PostCSS is compilation step for your CSS that supports a variety of plugins for everything from CSS4 syntax support to minification and fallback gene...


PostCSS is 3-30 times faster than Sass (including libsass), Less, and Stylus


PostCSS allows you to opt-in to the features you need with plugins. This allows you to set it up to behave exactly like Sass, with nesting, mixing, e...

Lack of support in IDEs

Currently there is very little support for syntax highlighting when writing PostCSS plugins.


openWhy do you recommend Stylecow?

openWhy don't you recommend Stylecow?

Stylecow is a post-processor that allows to write in pure CSS, so you don't need to learn another syntax. It provides a lot of plugins to bring s...

Advanced API and parser

The parser detects any CSS syntax error found. The output code can be customized to follow your own code style rules (indentation, spaces, string quo...

Easy to install and use

It's written in node, so you can install it with npm. All available plugins are installed by default and include some development tools like a wa...

Young project, small community

Stylecow doesn't have a very large community. This can make it difficult to find answers and increases the risk of the project being abandoned.

openWhy do you recommend Rework?

openWhy don't you recommend Rework?

Rework is designed to extend the functionality of vanilla CSS.

Unrestricted potential

Because Rework plugins are done in code, there are no limits to what they can do, and they tend to provide more advanced functionality that would be...

Built around plugins

Rework isn't a language for compiling to CSS but rather a library around parsing it and transforming it. For example, a vendor prefix plugin will...

Difficult for beginners

Rework has a more involved setup that can make it an intimidating first option for beginners to css processing. As Rework is built around plugins, t...

openWhy do you recommend Pleeease?

openWhy don't you recommend Pleeease?

Pleeease is a Node.js application that easily process your CSS. It simplifies the use of preprocessors and combines them with best postprocessors. It...

Combines media queries into single rules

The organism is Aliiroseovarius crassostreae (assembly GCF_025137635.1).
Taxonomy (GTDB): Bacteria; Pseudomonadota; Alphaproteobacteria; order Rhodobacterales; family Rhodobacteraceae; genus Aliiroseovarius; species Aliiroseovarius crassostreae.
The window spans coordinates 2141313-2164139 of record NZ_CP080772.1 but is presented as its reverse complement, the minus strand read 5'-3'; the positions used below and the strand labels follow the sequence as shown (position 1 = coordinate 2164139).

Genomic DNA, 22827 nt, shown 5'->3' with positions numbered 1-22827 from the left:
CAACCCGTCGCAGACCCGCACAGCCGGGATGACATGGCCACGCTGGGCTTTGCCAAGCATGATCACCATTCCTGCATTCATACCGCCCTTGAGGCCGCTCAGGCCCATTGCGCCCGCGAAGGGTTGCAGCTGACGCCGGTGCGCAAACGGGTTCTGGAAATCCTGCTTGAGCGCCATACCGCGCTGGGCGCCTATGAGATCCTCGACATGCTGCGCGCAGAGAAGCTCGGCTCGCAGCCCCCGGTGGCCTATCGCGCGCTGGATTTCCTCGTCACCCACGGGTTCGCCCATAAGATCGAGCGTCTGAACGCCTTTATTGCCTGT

If you have repeated media queries in your stylesheet, Pleeease will pack them into a single media query when compiled.

Rem fallback

Rem unites are not supported in IE8 and below, so Pleeease provides a pixel fallback.

No cons added yet

openWhy do you recommend CSS-Crush?

openWhy don't you recommend CSS-Crush?

Implemented in PHP

PHP is used in common platforms such as Drupal and Wordpress, which results in CSS-Crush being easy to integrate with most development stacks.

Out of the box vendor prefixing

Rather than require a plugin, CSS-Crush will automatically add vendor prefixes.

Not widely used

CSS-Crush is not a widely used option. The small community of users results in a harder time finding answers to any questions you may have.

openWhy do you recommend CSS-On-Diet?

openWhy don't you recommend CSS-On-Diet?

CSS-On-Diet is a preprocessor created with designers in mind. It's main feature is shortened keywords to make writing CSS more efficient.

Easy to learn and use

Doesn't require programming skill to work with variables, mixins, media breakpoints

Fast to read and write CSS

Works like Emmet, shorting CSS keywords, but it's not limited only to writing. Also modifying and reading COD(CSS-On-Diet) files is faster.

It's difficult adjusting to different keywords

The keywords are shortened to 3 letters. For example, "background-color" becomes "bac" and "max-width" becomes "ma...